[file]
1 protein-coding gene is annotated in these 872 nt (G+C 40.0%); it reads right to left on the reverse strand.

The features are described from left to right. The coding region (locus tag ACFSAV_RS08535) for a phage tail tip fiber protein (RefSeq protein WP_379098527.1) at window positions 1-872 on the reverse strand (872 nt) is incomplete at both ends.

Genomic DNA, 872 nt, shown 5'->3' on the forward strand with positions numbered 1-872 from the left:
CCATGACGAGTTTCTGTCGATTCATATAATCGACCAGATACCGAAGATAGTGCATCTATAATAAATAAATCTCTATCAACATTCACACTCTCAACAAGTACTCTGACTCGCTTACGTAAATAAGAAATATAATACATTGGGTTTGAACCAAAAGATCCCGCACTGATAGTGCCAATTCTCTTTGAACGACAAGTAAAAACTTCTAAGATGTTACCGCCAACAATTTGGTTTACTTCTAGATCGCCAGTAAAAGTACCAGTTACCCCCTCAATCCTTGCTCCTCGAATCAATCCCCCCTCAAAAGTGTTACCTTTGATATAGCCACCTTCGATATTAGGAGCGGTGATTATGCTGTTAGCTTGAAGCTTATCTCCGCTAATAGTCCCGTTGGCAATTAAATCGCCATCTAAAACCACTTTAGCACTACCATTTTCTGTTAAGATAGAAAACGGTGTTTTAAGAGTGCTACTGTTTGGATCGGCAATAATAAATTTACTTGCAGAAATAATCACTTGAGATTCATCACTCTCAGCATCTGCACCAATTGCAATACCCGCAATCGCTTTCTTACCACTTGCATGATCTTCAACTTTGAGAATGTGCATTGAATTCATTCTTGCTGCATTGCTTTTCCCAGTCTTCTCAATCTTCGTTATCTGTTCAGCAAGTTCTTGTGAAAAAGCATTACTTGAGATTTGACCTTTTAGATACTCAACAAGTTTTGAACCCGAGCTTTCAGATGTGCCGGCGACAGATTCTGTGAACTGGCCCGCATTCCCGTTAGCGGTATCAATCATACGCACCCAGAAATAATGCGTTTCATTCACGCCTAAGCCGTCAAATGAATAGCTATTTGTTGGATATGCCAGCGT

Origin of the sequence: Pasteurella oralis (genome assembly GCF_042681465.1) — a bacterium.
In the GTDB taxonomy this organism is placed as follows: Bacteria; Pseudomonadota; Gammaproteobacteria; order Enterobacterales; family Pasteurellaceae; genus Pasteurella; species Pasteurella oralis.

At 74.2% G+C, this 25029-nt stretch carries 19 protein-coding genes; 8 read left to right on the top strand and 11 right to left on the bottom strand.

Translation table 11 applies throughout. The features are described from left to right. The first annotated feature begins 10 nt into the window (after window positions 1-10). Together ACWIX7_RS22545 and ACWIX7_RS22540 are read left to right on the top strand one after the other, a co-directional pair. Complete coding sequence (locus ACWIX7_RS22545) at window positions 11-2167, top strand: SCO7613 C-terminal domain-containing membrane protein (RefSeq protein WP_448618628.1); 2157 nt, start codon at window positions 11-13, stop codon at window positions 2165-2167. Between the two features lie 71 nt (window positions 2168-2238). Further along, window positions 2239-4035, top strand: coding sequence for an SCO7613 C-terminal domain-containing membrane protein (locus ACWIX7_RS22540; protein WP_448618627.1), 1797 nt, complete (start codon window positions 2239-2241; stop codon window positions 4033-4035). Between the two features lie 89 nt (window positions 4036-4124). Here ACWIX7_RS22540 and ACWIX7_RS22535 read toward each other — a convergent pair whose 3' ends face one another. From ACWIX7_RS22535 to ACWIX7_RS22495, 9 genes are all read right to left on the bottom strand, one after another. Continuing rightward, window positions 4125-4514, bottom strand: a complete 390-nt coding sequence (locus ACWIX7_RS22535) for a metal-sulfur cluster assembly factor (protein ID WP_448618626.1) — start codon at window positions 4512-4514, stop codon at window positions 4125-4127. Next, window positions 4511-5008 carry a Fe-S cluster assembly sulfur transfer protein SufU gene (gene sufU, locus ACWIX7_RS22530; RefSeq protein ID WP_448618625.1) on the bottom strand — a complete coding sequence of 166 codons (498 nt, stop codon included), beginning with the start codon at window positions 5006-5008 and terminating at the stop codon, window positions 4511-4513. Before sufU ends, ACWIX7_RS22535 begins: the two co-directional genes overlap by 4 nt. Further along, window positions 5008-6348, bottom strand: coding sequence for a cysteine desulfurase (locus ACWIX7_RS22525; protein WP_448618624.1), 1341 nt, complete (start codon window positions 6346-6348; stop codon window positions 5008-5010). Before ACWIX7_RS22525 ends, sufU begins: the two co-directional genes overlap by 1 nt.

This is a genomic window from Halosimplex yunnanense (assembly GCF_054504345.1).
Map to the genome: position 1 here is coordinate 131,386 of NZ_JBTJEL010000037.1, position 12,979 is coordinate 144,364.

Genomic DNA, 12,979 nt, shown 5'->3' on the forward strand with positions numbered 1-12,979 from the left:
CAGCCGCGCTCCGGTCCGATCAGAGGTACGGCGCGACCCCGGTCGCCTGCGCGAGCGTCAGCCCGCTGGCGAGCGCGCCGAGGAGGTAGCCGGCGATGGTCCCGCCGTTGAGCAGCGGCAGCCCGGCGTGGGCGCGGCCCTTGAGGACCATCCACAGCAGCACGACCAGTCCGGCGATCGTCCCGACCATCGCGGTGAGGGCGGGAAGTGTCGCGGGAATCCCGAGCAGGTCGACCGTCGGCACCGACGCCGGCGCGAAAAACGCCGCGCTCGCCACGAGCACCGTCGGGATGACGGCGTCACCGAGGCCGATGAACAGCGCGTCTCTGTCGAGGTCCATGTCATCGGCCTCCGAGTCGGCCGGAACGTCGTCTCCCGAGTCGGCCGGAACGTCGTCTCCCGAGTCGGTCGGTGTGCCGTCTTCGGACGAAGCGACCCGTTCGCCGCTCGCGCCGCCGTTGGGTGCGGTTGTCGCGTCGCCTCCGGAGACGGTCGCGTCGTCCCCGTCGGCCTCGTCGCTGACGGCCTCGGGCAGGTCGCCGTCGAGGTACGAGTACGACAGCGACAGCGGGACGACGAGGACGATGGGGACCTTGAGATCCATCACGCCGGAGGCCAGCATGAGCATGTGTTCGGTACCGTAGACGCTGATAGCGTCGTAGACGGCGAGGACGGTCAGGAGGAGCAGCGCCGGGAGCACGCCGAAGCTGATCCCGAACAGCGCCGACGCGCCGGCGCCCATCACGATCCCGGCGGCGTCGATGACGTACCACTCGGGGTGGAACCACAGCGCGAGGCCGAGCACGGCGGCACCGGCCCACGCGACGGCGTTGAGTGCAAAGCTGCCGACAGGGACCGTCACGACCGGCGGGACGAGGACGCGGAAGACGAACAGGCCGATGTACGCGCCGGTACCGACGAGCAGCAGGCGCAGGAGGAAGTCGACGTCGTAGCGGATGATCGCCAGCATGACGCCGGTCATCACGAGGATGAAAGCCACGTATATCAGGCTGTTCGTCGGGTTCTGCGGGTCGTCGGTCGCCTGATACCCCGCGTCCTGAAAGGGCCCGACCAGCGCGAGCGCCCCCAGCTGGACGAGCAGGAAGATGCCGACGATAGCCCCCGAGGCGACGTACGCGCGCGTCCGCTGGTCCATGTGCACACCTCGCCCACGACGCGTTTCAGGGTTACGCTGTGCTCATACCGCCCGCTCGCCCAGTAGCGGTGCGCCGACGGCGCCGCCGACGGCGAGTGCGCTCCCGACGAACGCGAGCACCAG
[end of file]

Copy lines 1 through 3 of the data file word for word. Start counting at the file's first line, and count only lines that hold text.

1 protein-coding gene is annotated in these 872 nt (G+C 40.0%); it reads right to left on the reverse strand.

The features are described from left to right. The coding region (locus tag ACFSAV_RS08535) for a phage tail tip fiber protein (RefSeq protein WP_379098527.1) at window positions 1-872 on the reverse strand (872 nt) is incomplete at both ends.

Genomic DNA, 872 nt, shown 5'->3' on the forward strand with positions numbered 1-872 from the left: